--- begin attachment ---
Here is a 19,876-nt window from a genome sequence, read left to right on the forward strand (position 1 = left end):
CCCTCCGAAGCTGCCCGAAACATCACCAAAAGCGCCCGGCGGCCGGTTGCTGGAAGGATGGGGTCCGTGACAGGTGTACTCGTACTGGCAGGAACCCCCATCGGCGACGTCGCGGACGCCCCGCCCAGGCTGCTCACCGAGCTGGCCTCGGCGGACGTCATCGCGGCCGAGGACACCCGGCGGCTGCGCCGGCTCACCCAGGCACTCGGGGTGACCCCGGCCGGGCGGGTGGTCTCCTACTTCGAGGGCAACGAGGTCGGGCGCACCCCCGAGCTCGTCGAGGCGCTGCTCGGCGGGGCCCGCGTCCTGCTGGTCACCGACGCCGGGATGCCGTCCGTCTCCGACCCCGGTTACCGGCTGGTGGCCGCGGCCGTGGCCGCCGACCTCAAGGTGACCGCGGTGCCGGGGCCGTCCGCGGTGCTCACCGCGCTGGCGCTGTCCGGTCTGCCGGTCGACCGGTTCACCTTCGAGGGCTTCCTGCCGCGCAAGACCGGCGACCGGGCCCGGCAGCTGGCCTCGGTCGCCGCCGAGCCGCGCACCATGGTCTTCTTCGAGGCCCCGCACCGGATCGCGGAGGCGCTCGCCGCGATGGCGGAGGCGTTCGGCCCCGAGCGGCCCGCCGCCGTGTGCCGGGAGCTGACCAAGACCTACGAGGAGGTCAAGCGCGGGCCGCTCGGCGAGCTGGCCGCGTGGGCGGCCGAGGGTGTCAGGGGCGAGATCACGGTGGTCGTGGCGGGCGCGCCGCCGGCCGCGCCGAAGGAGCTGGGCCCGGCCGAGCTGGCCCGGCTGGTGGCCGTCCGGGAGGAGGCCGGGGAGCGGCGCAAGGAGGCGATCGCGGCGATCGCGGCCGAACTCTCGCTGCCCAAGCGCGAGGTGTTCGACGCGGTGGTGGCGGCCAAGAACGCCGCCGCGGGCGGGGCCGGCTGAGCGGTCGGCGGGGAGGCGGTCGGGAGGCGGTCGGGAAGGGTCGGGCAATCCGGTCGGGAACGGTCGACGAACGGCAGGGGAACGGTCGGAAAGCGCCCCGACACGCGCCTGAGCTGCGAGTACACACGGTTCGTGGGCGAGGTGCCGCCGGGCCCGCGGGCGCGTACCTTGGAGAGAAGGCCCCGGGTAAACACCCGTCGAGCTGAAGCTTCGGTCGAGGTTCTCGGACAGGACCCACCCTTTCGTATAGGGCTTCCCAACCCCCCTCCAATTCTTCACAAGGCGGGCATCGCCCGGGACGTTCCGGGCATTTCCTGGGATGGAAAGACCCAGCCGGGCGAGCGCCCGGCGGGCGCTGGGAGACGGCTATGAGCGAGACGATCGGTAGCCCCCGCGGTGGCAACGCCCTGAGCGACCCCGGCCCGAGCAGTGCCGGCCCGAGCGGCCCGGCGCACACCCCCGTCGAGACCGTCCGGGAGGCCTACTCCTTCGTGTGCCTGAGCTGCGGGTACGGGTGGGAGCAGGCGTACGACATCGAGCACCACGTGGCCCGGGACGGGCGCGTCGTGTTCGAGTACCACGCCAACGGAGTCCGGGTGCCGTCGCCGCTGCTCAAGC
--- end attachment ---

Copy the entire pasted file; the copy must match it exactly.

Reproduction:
Here is a 19,876-nt window from a genome sequence, read left to right on the forward strand (position 1 = left end):
CCCTCCGAAGCTGCCCGAAACATCACCAAAAGCGCCCGGCGGCCGGTTGCTGGAAGGATGGGGTCCGTGACAGGTGTACTCGTACTGGCAGGAACCCCCATCGGCGACGTCGCGGACGCCCCGCCCAGGCTGCTCACCGAGCTGGCCTCGGCGGACGTCATCGCGGCCGAGGACACCCGGCGGCTGCGCCGGCTCACCCAGGCACTCGGGGTGACCCCGGCCGGGCGGGTGGTCTCCTACTTCGAGGGCAACGAGGTCGGGCGCACCCCCGAGCTCGTCGAGGCGCTGCTCGGCGGGGCCCGCGTCCTGCTGGTCACCGACGCCGGGATGCCGTCCGTCTCCGACCCCGGTTACCGGCTGGTGGCCGCGGCCGTGGCCGCCGACCTCAAGGTGACCGCGGTGCCGGGGCCGTCCGCGGTGCTCACCGCGCTGGCGCTGTCCGGTCTGCCGGTCGACCGGTTCACCTTCGAGGGCTTCCTGCCGCGCAAGACCGGCGACCGGGCCCGGCAGCTGGCCTCGGTCGCCGCCGAGCCGCGCACCATGGTCTTCTTCGAGGCCCCGCACCGGATCGCGGAGGCGCTCGCCGCGATGGCGGAGGCGTTCGGCCCCGAGCGGCCCGCCGCCGTGTGCCGGGAGCTGACCAAGACCTACGAGGAGGTCAAGCGCGGGCCGCTCGGCGAGCTGGCCGCGTGGGCGGCCGAGGGTGTCAGGGGCGAGATCACGGTGGTCGTGGCGGGCGCGCCGCCGGCCGCGCCGAAGGAGCTGGGCCCGGCCGAGCTGGCCCGGCTGGTGGCCGTCCGGGAGGAGGCCGGGGAGCGGCGCAAGGAGGCGATCGCGGCGATCGCGGCCGAACTCTCGCTGCCCAAGCGCGAGGTGTTCGACGCGGTGGTGGCGGCCAAGAACGCCGCCGCGGGCGGGGCCGGCTGAGCGGTCGGCGGGGAGGCGGTCGGGAGGCGGTCGGGAAGGGTCGGGCAATCCGGTCGGGAACGGTCGACGAACGGCAGGGGAACGGTCGGAAAGCGCCCCGACACGCGCCTGAGCTGCGAGTACACACGGTTCGTGGGCGAGGTGCCGCCGGGCCCGCGGGCGCGTACCTTGGAGAGAAGGCCCCGGGTAAACACCCGTCGAGCTGAAGCTTCGGTCGAGGTTCTCGGACAGGACCCACCCTTTCGTATAGGGCTTCCCAACCCCCCTCCAATTCTTCACAAGGCGGGCATCGCCCGGGACGTTCCGGGCATTTCCTGGGATGGAAAGACCCAGCCGGGCGAGCGCCCGGCGGGCGCTGGGAGACGGCTATGAGCGAGACGATCGGTAGCCCCCGCGGTGGCAACGCCCTGAGCGACCCCGGCCCGAGCAGTGCCGGCCCGAGCGGCCCGGCGCACACCCCCGTCGAGACCGTCCGGGAGGCCTACTCCTTCGTGTGCCTGAGCTGCGGGTACGGGTGGGAGCAGGCGTACGACATCGAGCACCACGTGGCCCGGGACGGGCGCGTCGTGTTCGAGTACCACGCCAACGGAGTCCGGGTGCCGTCGCCGCTGCTCAAGC